I still love Paris and I still want to live here. I love just walking around and seeing whatever is there to see. I like to shop here, especially with all the sales. I love the beauty of the city, with the buildings, churches, old stone streets, tree-lined boulevards, produce stands and lovely bakeries/pastry shops on every corner. What's not to love?

Thursday, July 05, 2001

07/05/01: Well so much for that. Tuesday, our plans did not go according to plan. The Louvre is closed on Tuesdays, which we should have had the sense to look up. We thought maybe we'd go see the Musee D'Orsay instead, but there was a huge line, so skipped that too. Decided not to go to Versailles yesterday.

It is Thursday now. Wednesday we did go to the Louvre. And I went shopping and got a cute new outfit if I ever decide to go out in the evening. Went to the Champs-Elysees just in time for a typical Parisian downpour, then went shopping and saw another movie. Tuesday night Sara and I saw Tomb Raider, and last night all three of us saw Return of the Mummy. Stacey, you were right, it was incredibly silly and implausible. But oh well. :) Today Maureen and Sara braved Versailles, and I met up with Kathleen from last year and her friend Marlow. We have walked around several districts, and though the gelato place was sadly not open, we did find some heavenly fruit sorbet. Tasty.

Oh, and the other day we went to Champion, the supermarket. I got lots of yummy food, and notably a melon. I was all excited to have melon again, and the next morning I cut it with a plastic knife, only to discover it was a plain old cantaloupe! I was terribly disappointed. Boo hoo.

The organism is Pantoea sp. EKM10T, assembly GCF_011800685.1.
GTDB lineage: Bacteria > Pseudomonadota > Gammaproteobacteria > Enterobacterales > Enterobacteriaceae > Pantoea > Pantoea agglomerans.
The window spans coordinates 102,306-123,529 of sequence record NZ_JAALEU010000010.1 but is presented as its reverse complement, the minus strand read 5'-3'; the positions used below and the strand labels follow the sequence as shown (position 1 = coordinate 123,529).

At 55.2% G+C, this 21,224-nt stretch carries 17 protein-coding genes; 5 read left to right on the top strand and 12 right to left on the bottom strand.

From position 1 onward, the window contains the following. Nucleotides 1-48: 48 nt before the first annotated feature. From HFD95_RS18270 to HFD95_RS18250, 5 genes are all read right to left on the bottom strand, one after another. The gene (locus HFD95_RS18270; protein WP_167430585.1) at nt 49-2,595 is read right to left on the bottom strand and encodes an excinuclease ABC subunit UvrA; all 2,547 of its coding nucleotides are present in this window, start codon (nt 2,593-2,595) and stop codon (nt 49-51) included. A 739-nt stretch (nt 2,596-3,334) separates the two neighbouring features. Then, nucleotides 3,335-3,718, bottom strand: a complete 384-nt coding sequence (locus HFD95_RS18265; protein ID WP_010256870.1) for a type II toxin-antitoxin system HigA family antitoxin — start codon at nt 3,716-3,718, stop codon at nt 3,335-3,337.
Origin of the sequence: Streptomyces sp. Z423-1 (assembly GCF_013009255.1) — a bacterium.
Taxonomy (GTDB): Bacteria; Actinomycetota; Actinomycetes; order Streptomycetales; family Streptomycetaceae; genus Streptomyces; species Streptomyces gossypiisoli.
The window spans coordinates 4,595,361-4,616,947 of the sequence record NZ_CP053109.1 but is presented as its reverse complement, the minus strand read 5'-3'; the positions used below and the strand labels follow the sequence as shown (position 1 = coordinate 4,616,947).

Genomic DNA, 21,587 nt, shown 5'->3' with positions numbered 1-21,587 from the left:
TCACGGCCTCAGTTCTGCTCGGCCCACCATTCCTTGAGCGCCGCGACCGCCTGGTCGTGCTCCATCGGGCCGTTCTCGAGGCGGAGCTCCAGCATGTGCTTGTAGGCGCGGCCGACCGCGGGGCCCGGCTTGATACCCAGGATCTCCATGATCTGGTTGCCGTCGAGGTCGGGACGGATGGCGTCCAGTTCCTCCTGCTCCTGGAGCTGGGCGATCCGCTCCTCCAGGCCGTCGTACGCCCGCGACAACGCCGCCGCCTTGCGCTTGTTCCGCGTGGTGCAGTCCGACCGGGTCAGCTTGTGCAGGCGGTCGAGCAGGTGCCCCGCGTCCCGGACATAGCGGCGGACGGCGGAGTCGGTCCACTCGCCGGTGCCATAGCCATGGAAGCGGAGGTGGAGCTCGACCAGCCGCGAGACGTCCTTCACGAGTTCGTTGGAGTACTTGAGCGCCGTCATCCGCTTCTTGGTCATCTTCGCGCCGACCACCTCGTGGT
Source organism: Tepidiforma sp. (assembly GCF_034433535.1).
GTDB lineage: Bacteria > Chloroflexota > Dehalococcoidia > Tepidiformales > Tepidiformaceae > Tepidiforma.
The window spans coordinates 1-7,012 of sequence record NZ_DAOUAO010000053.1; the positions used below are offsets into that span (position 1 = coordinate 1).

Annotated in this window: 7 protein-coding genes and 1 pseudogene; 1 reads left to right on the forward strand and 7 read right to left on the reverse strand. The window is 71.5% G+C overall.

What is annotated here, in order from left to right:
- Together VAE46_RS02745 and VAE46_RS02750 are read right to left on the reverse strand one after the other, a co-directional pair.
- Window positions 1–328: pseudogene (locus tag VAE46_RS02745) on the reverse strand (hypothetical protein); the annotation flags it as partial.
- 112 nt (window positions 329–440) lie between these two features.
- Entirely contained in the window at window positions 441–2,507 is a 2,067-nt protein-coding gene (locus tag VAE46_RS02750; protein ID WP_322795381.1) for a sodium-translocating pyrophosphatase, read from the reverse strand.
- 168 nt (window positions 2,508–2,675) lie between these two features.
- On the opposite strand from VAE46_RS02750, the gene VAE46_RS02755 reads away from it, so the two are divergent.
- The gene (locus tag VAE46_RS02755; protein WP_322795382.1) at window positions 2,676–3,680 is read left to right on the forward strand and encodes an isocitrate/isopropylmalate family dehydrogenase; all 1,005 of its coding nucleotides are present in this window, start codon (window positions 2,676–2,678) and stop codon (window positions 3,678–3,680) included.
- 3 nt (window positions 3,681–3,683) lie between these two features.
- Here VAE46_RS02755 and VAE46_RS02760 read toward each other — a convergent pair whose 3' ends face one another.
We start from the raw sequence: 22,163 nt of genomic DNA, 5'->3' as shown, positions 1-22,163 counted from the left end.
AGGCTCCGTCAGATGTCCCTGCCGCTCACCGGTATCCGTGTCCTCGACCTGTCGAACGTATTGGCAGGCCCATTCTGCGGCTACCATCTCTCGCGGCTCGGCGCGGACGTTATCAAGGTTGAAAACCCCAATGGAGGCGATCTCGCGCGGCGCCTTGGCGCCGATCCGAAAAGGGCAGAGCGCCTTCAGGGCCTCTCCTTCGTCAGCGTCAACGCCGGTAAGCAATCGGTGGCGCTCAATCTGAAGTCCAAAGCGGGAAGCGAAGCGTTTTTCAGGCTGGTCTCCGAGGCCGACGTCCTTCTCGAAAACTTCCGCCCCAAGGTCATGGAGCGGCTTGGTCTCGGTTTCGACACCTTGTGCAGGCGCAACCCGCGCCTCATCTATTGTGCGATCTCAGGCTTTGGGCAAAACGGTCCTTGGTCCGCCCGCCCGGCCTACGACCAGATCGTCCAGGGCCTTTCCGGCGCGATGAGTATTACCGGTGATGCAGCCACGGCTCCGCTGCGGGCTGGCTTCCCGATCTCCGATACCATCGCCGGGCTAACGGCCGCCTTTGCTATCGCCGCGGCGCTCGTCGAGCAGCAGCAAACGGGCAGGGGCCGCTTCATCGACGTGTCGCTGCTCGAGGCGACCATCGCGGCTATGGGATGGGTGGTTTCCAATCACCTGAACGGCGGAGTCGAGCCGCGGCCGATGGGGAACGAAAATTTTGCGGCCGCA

Can't stay, gotta run. The girls are waiting for me. Mom arrives tomorrow morning!

Tuesday, July 03, 2001

07/03/01: Well here it is the first full day in Paris! Got a chocolate eclair this morning, you remember how I love those! And I'll get cookies and other goodies later at the store.

We went to Notre Dame this morning, not as early as planned but still pretty early. Apparently many things don't open before 10 am. Sadly, the towers are closed for two weeks starting yesterday! They're building a protective corridor or something, so no tower tour for us. Boohoo. But in any case, Notre Dame is magnificent. And ever cleaner. We are now at an internet cafe which has, wonder of wonders, american keyboards! Hallelujah! Gotta love that.